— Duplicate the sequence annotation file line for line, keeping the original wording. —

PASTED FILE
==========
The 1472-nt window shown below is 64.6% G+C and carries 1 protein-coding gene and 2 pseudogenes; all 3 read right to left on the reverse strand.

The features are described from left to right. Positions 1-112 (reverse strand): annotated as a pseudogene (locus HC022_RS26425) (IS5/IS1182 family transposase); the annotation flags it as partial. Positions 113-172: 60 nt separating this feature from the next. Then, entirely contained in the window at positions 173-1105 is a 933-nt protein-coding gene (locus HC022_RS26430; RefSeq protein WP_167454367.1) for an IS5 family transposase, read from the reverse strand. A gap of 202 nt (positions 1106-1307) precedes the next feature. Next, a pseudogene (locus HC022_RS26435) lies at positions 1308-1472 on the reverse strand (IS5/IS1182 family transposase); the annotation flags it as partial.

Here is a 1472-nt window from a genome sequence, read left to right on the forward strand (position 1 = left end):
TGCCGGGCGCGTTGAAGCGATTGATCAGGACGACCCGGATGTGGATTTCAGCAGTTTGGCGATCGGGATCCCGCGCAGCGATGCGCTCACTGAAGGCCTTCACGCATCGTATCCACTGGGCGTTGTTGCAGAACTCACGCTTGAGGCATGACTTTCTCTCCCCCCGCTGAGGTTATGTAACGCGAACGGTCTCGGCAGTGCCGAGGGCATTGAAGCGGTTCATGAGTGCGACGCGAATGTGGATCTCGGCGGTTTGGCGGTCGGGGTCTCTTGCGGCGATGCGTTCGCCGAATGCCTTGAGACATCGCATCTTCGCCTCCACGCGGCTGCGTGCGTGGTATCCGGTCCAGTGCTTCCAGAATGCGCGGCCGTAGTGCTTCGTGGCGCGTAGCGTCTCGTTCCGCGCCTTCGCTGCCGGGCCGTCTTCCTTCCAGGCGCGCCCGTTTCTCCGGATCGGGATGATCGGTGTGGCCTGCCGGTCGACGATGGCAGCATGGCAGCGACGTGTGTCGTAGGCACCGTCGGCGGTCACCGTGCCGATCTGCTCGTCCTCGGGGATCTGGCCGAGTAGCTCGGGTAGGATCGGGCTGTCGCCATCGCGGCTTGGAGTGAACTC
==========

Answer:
The 1472-nt window shown below is 64.6% G+C and carries 1 protein-coding gene and 2 pseudogenes; all 3 read right to left on the reverse strand.

The features are described from left to right. Positions 1-112 (reverse strand): annotated as a pseudogene (locus HC022_RS26425) (IS5/IS1182 family transposase); the annotation flags it as partial. Positions 113-172: 60 nt separating this feature from the next. Then, entirely contained in the window at positions 173-1105 is a 933-nt protein-coding gene (locus HC022_RS26430; RefSeq protein WP_167454367.1) for an IS5 family transposase, read from the reverse strand. A gap of 202 nt (positions 1106-1307) precedes the next feature. Next, a pseudogene (locus HC022_RS26435) lies at positions 1308-1472 on the reverse strand (IS5/IS1182 family transposase); the annotation flags it as partial.

Here is a 1472-nt window from a genome sequence, read left to right on the forward strand (position 1 = left end):
TGCCGGGCGCGTTGAAGCGATTGATCAGGACGACCCGGATGTGGATTTCAGCAGTTTGGCGATCGGGATCCCGCGCAGCGATGCGCTCACTGAAGGCCTTCACGCATCGTATCCACTGGGCGTTGTTGCAGAACTCACGCTTGAGGCATGACTTTCTCTCCCCCCGCTGAGGTTATGTAACGCGAACGGTCTCGGCAGTGCCGAGGGCATTGAAGCGGTTCATGAGTGCGACGCGAATGTGGATCTCGGCGGTTTGGCGGTCGGGGTCTCTTGCGGCGATGCGTTCGCCGAATGCCTTGAGACATCGCATCTTCGCCTCCACGCGGCTGCGTGCGTGGTATCCGGTCCAGTGCTTCCAGAATGCGCGGCCGTAGTGCTTCGTGGCGCGTAGCGTCTCGTTCCGCGCCTTCGCTGCCGGGCCGTCTTCCTTCCAGGCGCGCCCGTTTCTCCGGATCGGGATGATCGGTGTGGCCTGCCGGTCGACGATGGCAGCATGGCAGCGACGTGTGTCGTAGGCACCGTCGGCGGTCACCGTGCCGATCTGCTCGTCCTCGGGGATCTGGCCGAGTAGCTCGGGTAGGATCGGGCTGTCGCCATCGCGGCTTGGAGTGAACTC